The first choice is the platform. Select 2, the ASP.NET Core platform. Next, the type of transpiler. Select 2, TypeScript.

I prefer SASS, so select 3, SASS when choosing the CSS processor.

The next choice is for unit testing. You can skip this if you wish, but I always add it since I end up needing it more often than not.

New let the wizard create the project AND install the project dependencies. That last one takes a while. No, seriously, it does take like 5 minutes. Go for a walk, stretch, coffee, whatever… you’ll be waiting.

Tweak the Aurelia Configuration for TypeScript

Now that the Aurelia project template is created, we can return to Visual Studio from the command line. In the Solution Explorer you should see a bunch of new folders and files that the wizard created.

The CLI creates a aurelia_project folder to contain the infrastructure of the project. It contains tasks for building, running and testing the code. I have found that it doesn’t quite get the TypeScript configuration correct. Open the aurelia.json file. In here you will need to make two minor updates. What I found was that the transpiled TypeScript code would be deployed into a ‘Scripts’ folder in the root of the project. However, since I am using the ASP.NET Core platform, the folder needs to exist in the ‘WWWROOT’ sub-folder.

Under the platform node, find the ‘index’ property:

change “index”: “index.html” to “index”: “wwwroot/index.html”

Under the ‘build’ node, make similar updates:

Change:

  "build": {
    "targets": [
      {
        "id": "aspnetcore",
        "displayName": "ASP.NET Core",
        "output": "scripts",
        "index": "index.html",
        "baseUrl": "scripts"
      }
    ],

to:

  "build": {
    "targets": [
      {
        "id": "aspnetcore",
        "displayName": "ASP.NET Core",
        "output": "wwwroot/scripts",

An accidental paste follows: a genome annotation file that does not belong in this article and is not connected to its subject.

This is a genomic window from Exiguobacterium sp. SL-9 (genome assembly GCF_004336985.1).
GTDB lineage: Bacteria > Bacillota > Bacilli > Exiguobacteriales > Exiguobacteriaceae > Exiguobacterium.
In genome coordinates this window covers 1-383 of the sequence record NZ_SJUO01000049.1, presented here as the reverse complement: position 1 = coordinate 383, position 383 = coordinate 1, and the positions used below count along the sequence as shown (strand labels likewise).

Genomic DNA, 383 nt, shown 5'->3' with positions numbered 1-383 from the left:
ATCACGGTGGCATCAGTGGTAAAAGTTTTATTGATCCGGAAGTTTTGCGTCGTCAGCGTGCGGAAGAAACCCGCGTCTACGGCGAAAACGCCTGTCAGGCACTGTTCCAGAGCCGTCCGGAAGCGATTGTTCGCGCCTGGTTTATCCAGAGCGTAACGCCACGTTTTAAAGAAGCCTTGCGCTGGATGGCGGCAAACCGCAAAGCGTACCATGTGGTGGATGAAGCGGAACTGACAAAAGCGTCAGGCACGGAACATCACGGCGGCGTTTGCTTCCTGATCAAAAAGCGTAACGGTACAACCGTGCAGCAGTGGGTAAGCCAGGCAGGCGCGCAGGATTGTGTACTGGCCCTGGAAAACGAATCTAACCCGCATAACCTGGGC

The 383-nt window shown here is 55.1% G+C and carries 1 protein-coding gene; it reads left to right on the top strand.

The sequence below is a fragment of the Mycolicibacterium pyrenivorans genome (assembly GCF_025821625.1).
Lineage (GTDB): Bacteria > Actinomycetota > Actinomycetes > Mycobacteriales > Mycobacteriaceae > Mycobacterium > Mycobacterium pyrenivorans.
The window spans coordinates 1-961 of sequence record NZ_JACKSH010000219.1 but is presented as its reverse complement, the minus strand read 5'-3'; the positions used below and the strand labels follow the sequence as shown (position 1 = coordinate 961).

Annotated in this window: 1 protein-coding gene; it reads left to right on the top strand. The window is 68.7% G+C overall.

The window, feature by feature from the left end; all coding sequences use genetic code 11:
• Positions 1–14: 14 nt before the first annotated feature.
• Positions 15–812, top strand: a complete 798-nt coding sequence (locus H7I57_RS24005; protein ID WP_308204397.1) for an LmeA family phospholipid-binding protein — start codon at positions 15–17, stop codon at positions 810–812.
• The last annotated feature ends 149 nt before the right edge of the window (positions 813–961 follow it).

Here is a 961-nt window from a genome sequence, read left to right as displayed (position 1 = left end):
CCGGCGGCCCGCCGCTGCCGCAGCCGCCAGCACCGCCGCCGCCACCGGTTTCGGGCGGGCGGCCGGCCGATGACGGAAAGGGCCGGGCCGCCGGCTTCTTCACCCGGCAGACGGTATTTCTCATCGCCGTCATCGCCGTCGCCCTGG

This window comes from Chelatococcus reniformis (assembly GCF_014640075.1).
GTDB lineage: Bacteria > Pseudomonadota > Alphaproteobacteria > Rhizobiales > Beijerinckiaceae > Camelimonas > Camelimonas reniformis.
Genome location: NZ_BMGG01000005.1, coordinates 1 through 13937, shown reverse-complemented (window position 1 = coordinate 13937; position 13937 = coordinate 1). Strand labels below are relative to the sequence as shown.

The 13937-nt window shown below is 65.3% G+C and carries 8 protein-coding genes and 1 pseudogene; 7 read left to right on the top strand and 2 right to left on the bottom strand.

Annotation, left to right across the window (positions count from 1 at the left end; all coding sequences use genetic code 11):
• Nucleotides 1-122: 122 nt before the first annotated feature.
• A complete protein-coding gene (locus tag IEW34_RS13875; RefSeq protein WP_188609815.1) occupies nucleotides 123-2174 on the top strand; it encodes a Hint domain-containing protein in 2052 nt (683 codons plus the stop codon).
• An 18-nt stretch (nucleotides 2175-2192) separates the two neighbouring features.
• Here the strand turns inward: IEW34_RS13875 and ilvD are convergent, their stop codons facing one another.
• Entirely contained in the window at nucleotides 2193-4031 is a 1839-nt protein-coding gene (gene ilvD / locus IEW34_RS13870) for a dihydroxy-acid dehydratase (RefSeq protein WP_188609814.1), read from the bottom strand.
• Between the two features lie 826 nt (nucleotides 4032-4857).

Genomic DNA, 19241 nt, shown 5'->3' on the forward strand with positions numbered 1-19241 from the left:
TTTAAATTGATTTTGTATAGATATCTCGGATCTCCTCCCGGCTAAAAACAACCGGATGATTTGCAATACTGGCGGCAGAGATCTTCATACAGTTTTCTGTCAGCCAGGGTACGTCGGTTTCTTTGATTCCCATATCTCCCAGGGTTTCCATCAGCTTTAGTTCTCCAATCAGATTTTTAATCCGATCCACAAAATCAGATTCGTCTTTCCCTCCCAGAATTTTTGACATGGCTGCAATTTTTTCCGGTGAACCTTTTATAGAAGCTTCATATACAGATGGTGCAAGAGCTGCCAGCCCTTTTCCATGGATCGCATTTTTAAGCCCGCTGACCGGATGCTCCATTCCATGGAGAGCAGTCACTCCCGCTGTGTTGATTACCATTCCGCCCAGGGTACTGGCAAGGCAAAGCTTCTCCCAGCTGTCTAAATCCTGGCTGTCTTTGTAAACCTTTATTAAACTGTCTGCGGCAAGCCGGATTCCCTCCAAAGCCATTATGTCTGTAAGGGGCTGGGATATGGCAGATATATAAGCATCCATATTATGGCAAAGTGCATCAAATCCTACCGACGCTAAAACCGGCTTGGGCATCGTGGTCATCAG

"index": "wwwroot/index.html",
        "baseUrl": "scripts"
      }
    ],

Add DOT NET Watcher

ASP.NET Core includes a file watcher that provides a much nicer development environment. When running, it will detect changes on the ASP.NET core side of things automatically and then recompile the code for you. To install this tool, simply open the project.json file and add the following under the ‘tools’ node:

"Microsoft.DotNet.Watcher.Tools": "1.0.0-preview2-final" 

Right-mouse click on the project in the Solution Explorer and select “Restore Packages”.

NOTE: If you run into issues, check out this great post from Scott Hanselman on how to fix things:

http://www.hanselman.com/blog/TheMysteryOfDotnetWatchAndMicrosoftNETCoreAppVersion110preview100110000WasNotFound.aspx

Add Static Files

The empty ASP.NET Core template is truly empty. It doesn’t have the ability to serve files. So we have to add that manually.

In the project.json file, add the following under “dependencies”:

"Microsoft.AspNetCore.StaticFiles": "1.0.0-rc2-final"

Now go to the Startup.cs and replace:

app.Run(async (context) =>
{
    await context.Response.WriteAsync("Hello World!");
});

with:

app.UseDefaultFiles();
app.UseStaticFiles();

Add Watch Command File

In order to have the ASP.NET Core host running AND have the Aurelia CLI running at the same time, you need to open two command windows. It’s a pain, so I use a command file to do it for me. In the Web Project, add a new text file called Watch.cmd and copy the following into it:

set ROOT_DIR=%~dp0

start cmd.exe /K "cd %ROOT_DIR% && dotnet watch run"

start cmd.exe /K "cd %ROOT_DIR% && au run --watch"

When you run this from the command line, it will spawn two new command windows that automatically start the two services.

Go ahead and give it a try.

If you browse to http://localhost:5000/ you should see the Hello World from the Aurelia default landing page.

Done!

I have written these down for my own purposes, so I don’t forget all these step. But I hope you find them useful as well.